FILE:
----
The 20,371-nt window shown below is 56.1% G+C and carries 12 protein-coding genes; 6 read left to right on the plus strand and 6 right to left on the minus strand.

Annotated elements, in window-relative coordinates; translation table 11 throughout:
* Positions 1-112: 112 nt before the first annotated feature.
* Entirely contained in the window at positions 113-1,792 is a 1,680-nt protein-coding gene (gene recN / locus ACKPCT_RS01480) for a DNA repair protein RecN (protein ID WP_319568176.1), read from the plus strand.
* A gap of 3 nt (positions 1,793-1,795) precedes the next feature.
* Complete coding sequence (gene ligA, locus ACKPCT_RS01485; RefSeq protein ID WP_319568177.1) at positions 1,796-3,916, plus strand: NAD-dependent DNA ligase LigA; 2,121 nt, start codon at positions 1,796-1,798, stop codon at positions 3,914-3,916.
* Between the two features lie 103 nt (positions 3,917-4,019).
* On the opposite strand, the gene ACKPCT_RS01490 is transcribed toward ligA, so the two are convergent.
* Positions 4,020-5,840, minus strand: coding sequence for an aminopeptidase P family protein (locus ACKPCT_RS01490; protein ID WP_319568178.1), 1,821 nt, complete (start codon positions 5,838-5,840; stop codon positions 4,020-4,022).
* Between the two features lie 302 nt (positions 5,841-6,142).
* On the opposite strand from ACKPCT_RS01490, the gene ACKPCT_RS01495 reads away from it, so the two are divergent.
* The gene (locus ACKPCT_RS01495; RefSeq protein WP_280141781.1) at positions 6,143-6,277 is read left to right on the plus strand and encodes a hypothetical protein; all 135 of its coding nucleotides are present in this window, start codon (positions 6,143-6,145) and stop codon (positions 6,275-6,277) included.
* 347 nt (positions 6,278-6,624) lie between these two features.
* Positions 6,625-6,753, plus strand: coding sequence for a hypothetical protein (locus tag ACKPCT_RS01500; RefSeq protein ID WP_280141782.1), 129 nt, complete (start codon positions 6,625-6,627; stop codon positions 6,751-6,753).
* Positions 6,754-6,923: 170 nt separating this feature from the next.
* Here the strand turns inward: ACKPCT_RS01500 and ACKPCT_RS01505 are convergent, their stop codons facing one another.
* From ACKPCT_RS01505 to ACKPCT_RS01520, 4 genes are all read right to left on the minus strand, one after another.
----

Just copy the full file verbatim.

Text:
The 20,371-nt window shown below is 56.1% G+C and carries 12 protein-coding genes; 6 read left to right on the plus strand and 6 right to left on the minus strand.

Annotated elements, in window-relative coordinates; translation table 11 throughout:
* Positions 1-112: 112 nt before the first annotated feature.
* Entirely contained in the window at positions 113-1,792 is a 1,680-nt protein-coding gene (gene recN / locus ACKPCT_RS01480) for a DNA repair protein RecN (protein ID WP_319568176.1), read from the plus strand.
* A gap of 3 nt (positions 1,793-1,795) precedes the next feature.
* Complete coding sequence (gene ligA, locus ACKPCT_RS01485; RefSeq protein ID WP_319568177.1) at positions 1,796-3,916, plus strand: NAD-dependent DNA ligase LigA; 2,121 nt, start codon at positions 1,796-1,798, stop codon at positions 3,914-3,916.
* Between the two features lie 103 nt (positions 3,917-4,019).
* On the opposite strand, the gene ACKPCT_RS01490 is transcribed toward ligA, so the two are convergent.
* Positions 4,020-5,840, minus strand: coding sequence for an aminopeptidase P family protein (locus ACKPCT_RS01490; protein ID WP_319568178.1), 1,821 nt, complete (start codon positions 5,838-5,840; stop codon positions 4,020-4,022).
* Between the two features lie 302 nt (positions 5,841-6,142).
* On the opposite strand from ACKPCT_RS01490, the gene ACKPCT_RS01495 reads away from it, so the two are divergent.
* The gene (locus ACKPCT_RS01495; RefSeq protein WP_280141781.1) at positions 6,143-6,277 is read left to right on the plus strand and encodes a hypothetical protein; all 135 of its coding nucleotides are present in this window, start codon (positions 6,143-6,145) and stop codon (positions 6,275-6,277) included.
* 347 nt (positions 6,278-6,624) lie between these two features.
* Positions 6,625-6,753, plus strand: coding sequence for a hypothetical protein (locus tag ACKPCT_RS01500; RefSeq protein ID WP_280141782.1), 129 nt, complete (start codon positions 6,625-6,627; stop codon positions 6,751-6,753).
* Positions 6,754-6,923: 170 nt separating this feature from the next.
* Here the strand turns inward: ACKPCT_RS01500 and ACKPCT_RS01505 are convergent, their stop codons facing one another.
* From ACKPCT_RS01505 to ACKPCT_RS01520, 4 genes are all read right to left on the minus strand, one after another.